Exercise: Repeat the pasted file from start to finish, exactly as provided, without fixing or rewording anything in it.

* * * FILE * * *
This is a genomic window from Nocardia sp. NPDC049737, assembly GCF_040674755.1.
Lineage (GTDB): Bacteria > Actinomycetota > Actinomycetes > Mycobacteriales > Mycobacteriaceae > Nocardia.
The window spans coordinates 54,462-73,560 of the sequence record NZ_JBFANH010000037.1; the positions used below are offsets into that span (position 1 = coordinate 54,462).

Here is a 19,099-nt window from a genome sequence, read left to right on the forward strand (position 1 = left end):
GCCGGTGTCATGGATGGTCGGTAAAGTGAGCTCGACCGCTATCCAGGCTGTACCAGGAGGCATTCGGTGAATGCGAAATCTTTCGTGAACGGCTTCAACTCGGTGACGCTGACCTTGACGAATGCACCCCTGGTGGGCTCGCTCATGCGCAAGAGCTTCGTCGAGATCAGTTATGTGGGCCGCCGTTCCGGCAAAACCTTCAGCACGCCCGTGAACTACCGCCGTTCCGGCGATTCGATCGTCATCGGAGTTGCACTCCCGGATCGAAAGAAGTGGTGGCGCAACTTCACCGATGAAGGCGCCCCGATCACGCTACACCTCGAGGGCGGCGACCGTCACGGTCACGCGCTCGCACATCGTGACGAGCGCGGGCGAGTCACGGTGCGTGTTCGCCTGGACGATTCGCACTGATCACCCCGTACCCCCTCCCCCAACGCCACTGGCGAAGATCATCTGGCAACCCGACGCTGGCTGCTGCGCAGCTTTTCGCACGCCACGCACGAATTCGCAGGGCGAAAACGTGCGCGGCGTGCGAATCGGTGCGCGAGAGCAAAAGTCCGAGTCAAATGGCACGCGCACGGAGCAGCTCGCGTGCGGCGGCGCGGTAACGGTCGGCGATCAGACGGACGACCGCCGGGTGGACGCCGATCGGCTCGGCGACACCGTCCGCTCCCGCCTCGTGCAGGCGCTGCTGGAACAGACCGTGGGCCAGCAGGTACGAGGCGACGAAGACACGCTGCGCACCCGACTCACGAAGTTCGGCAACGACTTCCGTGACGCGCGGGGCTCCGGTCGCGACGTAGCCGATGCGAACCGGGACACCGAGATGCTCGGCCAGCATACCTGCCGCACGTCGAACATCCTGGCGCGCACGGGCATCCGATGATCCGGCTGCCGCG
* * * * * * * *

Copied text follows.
This is a genomic window from Nocardia sp. NPDC049737, assembly GCF_040674755.1.
Lineage (GTDB): Bacteria > Actinomycetota > Actinomycetes > Mycobacteriales > Mycobacteriaceae > Nocardia.
The window spans coordinates 54,462-73,560 of the sequence record NZ_JBFANH010000037.1; the positions used below are offsets into that span (position 1 = coordinate 54,462).

Here is a 19,099-nt window from a genome sequence, read left to right on the forward strand (position 1 = left end):
GCCGGTGTCATGGATGGTCGGTAAAGTGAGCTCGACCGCTATCCAGGCTGTACCAGGAGGCATTCGGTGAATGCGAAATCTTTCGTGAACGGCTTCAACTCGGTGACGCTGACCTTGACGAATGCACCCCTGGTGGGCTCGCTCATGCGCAAGAGCTTCGTCGAGATCAGTTATGTGGGCCGCCGTTCCGGCAAAACCTTCAGCACGCCCGTGAACTACCGCCGTTCCGGCGATTCGATCGTCATCGGAGTTGCACTCCCGGATCGAAAGAAGTGGTGGCGCAACTTCACCGATGAAGGCGCCCCGATCACGCTACACCTCGAGGGCGGCGACCGTCACGGTCACGCGCTCGCACATCGTGACGAGCGCGGGCGAGTCACGGTGCGTGTTCGCCTGGACGATTCGCACTGATCACCCCGTACCCCCTCCCCCAACGCCACTGGCGAAGATCATCTGGCAACCCGACGCTGGCTGCTGCGCAGCTTTTCGCACGCCACGCACGAATTCGCAGGGCGAAAACGTGCGCGGCGTGCGAATCGGTGCGCGAGAGCAAAAGTCCGAGTCAAATGGCACGCGCACGGAGCAGCTCGCGTGCGGCGGCGCGGTAACGGTCGGCGATCAGACGGACGACCGCCGGGTGGACGCCGATCGGCTCGGCGACACCGTCCGCTCCCGCCTCGTGCAGGCGCTGCTGGAACAGACCGTGGGCCAGCAGGTACGAGGCGACGAAGACACGCTGCGCACCCGACTCACGAAGTTCGGCAACGACTTCCGTGACGCGCGGGGCTCCGGTCGCGACGTAGCCGATGCGAACCGGGACACCGAGATGCTCGGCCAGCATACCTGCCGCACGTCGAACATCCTGGCGCGCACGGGCATCCGATGATCCGGCTGCCGCG